The Value of Social Media
Social media is one particular mobile communications tool that is seeing a dramatic increase in consumer use and by utilities, as well. In fact, social media is fundamentally changing the way utilities approach customer interaction.
A multi-faceted communications tool, social media channels offer utilities many new ways in which to engage customers. They can monitor what’s being said about them, disseminate messages (whether broadly or to identified segments of their customer base), better connect one-on-one with individual customers and even identify online “influencers” who will champion utilities’ messages.
Electric, gas and water utilities are engaging Twitter, Facebook, YouTube, LinkedIn, Instagram and other online channels in their efforts to open new lines of communication in the places where their customers and other interested parties are communicating and to adopt a more informed customer service role.
Each communications channel a utility uses has its own strength. Choosing the right communications channel for each customer and each communication is key, and it is important when switching from one channel to another to keep the experience seamless for the customer.
Experts expect more and more service-driven interactions to come through social media channels in the future, where consumers see greater possibilities for 24/7, near real-time discussions and problem resolution. The ability to connect these vital interactions with the rest of a utility customer’s information is crucial.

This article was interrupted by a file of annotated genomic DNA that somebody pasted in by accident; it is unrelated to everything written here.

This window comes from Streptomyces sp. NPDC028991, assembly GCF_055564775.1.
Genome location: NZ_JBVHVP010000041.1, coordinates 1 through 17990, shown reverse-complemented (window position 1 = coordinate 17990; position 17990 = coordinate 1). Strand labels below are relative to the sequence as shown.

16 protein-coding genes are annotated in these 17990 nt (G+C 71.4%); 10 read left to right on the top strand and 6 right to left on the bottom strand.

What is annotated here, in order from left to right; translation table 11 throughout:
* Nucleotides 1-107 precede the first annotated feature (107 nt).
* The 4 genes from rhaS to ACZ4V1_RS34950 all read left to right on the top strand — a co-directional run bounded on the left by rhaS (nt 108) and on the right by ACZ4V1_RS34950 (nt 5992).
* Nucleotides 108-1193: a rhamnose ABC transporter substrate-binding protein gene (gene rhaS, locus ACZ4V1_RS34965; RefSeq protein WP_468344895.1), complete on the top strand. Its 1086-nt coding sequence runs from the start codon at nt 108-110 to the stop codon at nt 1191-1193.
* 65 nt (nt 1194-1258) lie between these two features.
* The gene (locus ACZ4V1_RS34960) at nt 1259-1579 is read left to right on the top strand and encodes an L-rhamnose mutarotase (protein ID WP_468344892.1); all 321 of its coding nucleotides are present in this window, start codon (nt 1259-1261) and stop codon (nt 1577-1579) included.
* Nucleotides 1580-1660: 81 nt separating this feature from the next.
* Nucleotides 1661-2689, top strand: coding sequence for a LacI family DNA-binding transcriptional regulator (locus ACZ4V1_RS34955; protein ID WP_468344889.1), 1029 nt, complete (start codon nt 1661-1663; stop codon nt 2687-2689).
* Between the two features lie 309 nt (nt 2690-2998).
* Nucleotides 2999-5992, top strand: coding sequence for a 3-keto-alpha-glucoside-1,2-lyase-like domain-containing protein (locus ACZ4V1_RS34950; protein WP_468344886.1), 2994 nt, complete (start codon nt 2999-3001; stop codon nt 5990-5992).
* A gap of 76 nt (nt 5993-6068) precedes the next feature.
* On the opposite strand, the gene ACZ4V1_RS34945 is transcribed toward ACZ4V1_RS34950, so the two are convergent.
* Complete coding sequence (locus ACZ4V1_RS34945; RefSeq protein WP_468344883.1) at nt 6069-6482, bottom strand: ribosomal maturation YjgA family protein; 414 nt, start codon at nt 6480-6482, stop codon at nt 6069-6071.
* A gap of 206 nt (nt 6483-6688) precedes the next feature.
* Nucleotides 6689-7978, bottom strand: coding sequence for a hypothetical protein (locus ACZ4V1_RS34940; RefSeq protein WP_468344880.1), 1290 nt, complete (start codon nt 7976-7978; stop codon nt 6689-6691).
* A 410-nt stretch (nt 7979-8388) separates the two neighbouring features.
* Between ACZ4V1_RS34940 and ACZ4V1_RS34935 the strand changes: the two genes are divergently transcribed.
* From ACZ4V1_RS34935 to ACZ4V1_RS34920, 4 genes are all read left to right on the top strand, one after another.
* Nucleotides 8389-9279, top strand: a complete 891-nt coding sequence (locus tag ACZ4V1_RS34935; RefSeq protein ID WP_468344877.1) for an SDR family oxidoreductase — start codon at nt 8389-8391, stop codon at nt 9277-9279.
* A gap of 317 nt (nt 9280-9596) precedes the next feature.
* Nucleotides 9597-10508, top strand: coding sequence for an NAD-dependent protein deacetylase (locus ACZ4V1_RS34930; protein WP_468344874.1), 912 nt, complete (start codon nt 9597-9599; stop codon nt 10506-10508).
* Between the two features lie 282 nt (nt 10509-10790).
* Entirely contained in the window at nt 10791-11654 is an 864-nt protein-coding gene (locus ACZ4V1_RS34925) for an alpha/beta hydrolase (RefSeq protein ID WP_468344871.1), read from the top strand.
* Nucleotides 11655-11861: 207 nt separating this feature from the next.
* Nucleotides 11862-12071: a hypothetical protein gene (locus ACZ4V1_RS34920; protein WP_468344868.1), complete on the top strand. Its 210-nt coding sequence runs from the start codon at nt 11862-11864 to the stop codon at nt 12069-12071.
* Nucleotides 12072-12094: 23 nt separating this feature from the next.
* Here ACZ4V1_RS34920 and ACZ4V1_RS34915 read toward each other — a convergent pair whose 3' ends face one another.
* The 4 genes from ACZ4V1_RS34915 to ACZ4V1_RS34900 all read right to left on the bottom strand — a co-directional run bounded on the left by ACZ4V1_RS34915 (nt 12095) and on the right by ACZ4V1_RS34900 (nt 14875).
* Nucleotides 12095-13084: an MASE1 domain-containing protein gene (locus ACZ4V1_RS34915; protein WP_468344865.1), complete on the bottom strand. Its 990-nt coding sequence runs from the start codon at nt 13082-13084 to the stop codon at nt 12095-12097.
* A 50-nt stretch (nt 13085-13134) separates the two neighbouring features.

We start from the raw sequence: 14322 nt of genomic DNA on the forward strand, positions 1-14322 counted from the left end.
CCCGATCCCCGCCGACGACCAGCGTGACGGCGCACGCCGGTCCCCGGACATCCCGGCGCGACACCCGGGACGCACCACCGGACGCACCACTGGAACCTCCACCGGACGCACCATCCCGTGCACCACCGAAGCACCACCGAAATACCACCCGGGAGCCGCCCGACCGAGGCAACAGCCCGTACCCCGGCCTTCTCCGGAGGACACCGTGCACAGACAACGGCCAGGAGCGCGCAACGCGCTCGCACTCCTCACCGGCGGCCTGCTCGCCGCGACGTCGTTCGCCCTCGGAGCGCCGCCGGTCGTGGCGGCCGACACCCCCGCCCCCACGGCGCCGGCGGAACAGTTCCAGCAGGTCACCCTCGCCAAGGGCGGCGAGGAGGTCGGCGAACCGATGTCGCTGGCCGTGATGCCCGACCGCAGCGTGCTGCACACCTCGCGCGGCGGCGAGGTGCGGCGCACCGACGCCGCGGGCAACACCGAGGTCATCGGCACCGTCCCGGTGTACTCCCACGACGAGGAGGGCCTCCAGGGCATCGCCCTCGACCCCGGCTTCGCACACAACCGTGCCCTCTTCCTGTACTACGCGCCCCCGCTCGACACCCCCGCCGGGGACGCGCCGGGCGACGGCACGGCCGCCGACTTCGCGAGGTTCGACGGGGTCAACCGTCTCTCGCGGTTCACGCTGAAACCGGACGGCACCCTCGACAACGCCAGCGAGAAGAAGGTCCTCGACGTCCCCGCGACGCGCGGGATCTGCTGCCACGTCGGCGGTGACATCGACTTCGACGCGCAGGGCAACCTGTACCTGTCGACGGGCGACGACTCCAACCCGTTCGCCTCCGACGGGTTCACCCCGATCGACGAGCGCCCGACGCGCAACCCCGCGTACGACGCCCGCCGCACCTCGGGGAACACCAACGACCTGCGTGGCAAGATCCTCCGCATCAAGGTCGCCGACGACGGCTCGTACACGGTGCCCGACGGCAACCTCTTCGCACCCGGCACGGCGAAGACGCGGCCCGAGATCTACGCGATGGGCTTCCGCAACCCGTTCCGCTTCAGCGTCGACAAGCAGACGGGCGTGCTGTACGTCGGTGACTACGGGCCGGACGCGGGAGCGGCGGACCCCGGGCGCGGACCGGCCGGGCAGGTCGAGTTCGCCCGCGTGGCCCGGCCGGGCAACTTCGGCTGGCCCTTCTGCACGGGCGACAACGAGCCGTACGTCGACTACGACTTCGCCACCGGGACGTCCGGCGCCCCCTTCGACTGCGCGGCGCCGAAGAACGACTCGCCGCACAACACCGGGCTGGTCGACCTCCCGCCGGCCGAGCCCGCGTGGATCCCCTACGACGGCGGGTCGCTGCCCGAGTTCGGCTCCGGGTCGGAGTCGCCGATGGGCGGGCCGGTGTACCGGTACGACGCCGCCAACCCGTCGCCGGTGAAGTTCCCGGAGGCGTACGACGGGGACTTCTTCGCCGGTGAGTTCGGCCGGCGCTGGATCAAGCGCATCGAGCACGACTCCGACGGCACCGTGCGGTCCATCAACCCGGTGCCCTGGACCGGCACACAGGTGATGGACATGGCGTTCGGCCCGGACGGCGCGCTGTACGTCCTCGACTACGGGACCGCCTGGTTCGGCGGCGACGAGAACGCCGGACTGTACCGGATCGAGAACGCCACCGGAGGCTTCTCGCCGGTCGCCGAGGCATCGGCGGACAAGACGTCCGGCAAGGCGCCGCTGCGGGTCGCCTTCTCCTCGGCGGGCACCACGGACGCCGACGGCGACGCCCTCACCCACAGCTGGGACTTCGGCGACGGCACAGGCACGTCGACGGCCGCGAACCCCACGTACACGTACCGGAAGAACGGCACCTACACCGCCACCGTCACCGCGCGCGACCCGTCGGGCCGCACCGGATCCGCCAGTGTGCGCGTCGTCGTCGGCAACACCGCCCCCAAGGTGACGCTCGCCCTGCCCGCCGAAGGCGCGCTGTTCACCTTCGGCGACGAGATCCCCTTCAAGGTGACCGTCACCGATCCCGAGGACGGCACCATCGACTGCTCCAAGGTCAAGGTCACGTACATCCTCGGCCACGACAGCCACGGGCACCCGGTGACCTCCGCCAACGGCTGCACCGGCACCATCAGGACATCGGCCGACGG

In turn, social data, when collected, filtered and integrated with transactional and structured data within customer relationship management and other key utility operational and business systems, can be an incredibly powerful, near real-time tool within the utility’s customer management and engagement toolset.
Unlocking new Doors With Data Analytics
In concert with analytics, all of this new data can provide the utility with a 360-degree view of each customer, allowing for the better delivery of service excellence.
For many utilities, data analytics remains a largely untapped resource. The industry continues to be hindered by information silos, static business processes and skills gaps that make utility adoption of data analytics challenging.
The rewards are many, however. By integrating and analyzing data from all customer touch points (i.e., meter data, billing data, outage data, customer communications and more), utilities can derive even greater insight into customer usage trends. Utilities then can apply this information to:
- Provide usage-driven insights to customers
- Drive customer program participation
- Monitor customer program and service performance
- Identify top energy users for targeted, proactive approach and educate them on the value of an energy audit or consultation
- Resolve meter or billing issues before they impact the customer
- More effectively operate and maintain your distribution system
- Track your utility’s customer engagement progress over time, making ongoing improvements to programs and services
Looking to the Future
Managing and nurturing positive customer engagement is an ongoing, fluid process, not a set-and-forget, one-time automated effort. With respect to new customer programs, for instance, it’s important to track progress, recognize which messages and programs are capturing customers’ attention, and understand how those programs are impacting their overall customer experience. The lessons you learn with each effort, each program and each new communications channel can be iteratively directed into the planning for future efforts and programs.
Rodger Smith is Oracle Utilities’ senior vice president and general manager,